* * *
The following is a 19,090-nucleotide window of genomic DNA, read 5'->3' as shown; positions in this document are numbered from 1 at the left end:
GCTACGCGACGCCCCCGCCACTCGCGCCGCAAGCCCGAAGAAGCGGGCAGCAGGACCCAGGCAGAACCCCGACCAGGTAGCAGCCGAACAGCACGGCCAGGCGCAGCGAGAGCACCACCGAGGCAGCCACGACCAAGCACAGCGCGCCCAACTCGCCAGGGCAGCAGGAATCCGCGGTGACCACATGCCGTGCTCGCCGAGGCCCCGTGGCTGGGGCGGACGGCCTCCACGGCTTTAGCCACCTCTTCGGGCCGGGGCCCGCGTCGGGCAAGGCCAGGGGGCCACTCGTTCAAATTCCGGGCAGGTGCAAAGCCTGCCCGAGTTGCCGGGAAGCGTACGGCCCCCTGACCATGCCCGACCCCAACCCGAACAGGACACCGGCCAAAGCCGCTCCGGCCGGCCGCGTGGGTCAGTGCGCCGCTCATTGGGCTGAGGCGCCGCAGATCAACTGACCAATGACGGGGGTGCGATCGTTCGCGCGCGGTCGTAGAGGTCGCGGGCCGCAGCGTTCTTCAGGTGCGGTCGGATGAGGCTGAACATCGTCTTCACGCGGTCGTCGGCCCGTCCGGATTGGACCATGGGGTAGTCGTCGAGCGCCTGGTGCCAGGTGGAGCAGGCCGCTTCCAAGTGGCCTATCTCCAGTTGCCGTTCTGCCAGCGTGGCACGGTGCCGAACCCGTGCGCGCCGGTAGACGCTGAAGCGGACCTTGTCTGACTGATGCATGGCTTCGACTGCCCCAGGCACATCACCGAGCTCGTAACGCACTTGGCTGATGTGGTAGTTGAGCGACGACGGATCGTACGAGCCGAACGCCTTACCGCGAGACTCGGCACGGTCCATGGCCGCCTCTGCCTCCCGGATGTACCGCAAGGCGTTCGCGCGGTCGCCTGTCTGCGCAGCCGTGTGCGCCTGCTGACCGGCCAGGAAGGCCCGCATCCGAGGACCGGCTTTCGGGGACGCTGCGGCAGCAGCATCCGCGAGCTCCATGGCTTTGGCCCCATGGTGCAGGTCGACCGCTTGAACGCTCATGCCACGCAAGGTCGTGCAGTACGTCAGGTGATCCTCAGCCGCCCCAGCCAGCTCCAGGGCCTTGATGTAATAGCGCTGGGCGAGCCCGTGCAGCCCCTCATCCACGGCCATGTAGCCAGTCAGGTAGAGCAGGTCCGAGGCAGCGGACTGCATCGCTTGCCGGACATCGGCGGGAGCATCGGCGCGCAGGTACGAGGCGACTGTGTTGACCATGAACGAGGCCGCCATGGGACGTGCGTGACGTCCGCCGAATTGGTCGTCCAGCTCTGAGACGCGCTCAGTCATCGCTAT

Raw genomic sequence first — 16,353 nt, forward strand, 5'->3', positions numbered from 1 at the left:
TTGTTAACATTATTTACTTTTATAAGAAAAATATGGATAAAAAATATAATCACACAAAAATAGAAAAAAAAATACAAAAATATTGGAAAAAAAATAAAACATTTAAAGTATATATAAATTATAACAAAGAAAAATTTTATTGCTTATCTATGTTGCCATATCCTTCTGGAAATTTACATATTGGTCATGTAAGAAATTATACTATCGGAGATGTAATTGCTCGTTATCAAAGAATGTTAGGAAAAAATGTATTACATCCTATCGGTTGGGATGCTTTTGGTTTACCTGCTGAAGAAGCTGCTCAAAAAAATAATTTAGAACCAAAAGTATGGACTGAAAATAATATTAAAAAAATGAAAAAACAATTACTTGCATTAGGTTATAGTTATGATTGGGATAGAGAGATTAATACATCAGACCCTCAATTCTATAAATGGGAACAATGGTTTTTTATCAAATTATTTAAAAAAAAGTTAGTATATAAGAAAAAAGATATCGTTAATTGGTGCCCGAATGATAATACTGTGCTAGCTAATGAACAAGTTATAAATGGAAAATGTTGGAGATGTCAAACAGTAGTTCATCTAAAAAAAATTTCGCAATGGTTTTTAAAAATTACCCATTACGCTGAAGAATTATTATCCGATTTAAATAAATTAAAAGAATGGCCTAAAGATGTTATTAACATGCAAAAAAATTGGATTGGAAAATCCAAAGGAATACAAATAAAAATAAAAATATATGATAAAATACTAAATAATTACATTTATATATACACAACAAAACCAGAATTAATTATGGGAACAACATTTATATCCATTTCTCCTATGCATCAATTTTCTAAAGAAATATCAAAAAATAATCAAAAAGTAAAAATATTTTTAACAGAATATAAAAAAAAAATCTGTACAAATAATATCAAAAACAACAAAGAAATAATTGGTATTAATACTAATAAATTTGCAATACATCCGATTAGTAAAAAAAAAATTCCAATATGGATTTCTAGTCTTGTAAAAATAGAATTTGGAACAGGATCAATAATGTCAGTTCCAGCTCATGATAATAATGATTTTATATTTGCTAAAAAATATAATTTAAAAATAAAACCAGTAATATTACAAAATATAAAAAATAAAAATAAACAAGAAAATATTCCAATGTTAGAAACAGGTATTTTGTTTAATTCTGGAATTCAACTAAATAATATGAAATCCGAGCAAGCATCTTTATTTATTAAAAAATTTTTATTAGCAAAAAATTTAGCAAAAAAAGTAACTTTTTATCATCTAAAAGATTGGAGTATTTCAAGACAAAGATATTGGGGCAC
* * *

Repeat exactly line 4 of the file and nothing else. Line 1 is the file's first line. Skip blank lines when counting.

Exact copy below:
TTGTTAACATTATTTACTTTTATAAGAAAAATATGGATAAAAAATATAATCACACAAAAATAGAAAAAAAAATACAAAAATATTGGAAAAAAAATAAAACATTTAAAGTATATATAAATTATAACAAAGAAAAATTTTATTGCTTATCTATGTTGCCATATCCTTCTGGAAATTTACATATTGGTCATGTAAGAAATTATACTATCGGAGATGTAATTGCTCGTTATCAAAGAATGTTAGGAAAAAATGTATTACATCCTATCGGTTGGGATGCTTTTGGTTTACCTGCTGAAGAAGCTGCTCAAAAAAATAATTTAGAACCAAAAGTATGGACTGAAAATAATATTAAAAAAATGAAAAAACAATTACTTGCATTAGGTTATAGTTATGATTGGGATAGAGAGATTAATACATCAGACCCTCAATTCTATAAATGGGAACAATGGTTTTTTATCAAATTATTTAAAAAAAAGTTAGTATATAAGAAAAAAGATATCGTTAATTGGTGCCCGAATGATAATACTGTGCTAGCTAATGAACAAGTTATAAATGGAAAATGTTGGAGATGTCAAACAGTAGTTCATCTAAAAAAAATTTCGCAATGGTTTTTAAAAATTACCCATTACGCTGAAGAATTATTATCCGATTTAAATAAATTAAAAGAATGGCCTAAAGATGTTATTAACATGCAAAAAAATTGGATTGGAAAATCCAAAGGAATACAAATAAAAATAAAAATATATGATAAAATACTAAATAATTACATTTATATATACACAACAAAACCAGAATTAATTATGGGAACAACATTTATATCCATTTCTCCTATGCATCAATTTTCTAAAGAAATATCAAAAAATAATCAAAAAGTAAAAATATTTTTAACAGAATATAAAAAAAAAATCTGTACAAATAATATCAAAAACAACAAAGAAATAATTGGTATTAATACTAATAAATTTGCAATACATCCGATTAGTAAAAAAAAAATTCCAATATGGATTTCTAGTCTTGTAAAAATAGAATTTGGAACAGGATCAATAATGTCAGTTCCAGCTCATGATAATAATGATTTTATATTTGCTAAAAAATATAATTTAAAAATAAAACCAGTAATATTACAAAATATAAAAAATAAAAATAAACAAGAAAATATTCCAATGTTAGAAACAGGTATTTTGTTTAATTCTGGAATTCAACTAAATAATATGAAATCCGAGCAAGCATCTTTATTTATTAAAAAATTTTTATTAGCAAAAAATTTAGCAAAAAAAGTAACTTTTTATCATCTAAAAGATTGGAGTATTTCAAGACAAAGATATTGGGGCAC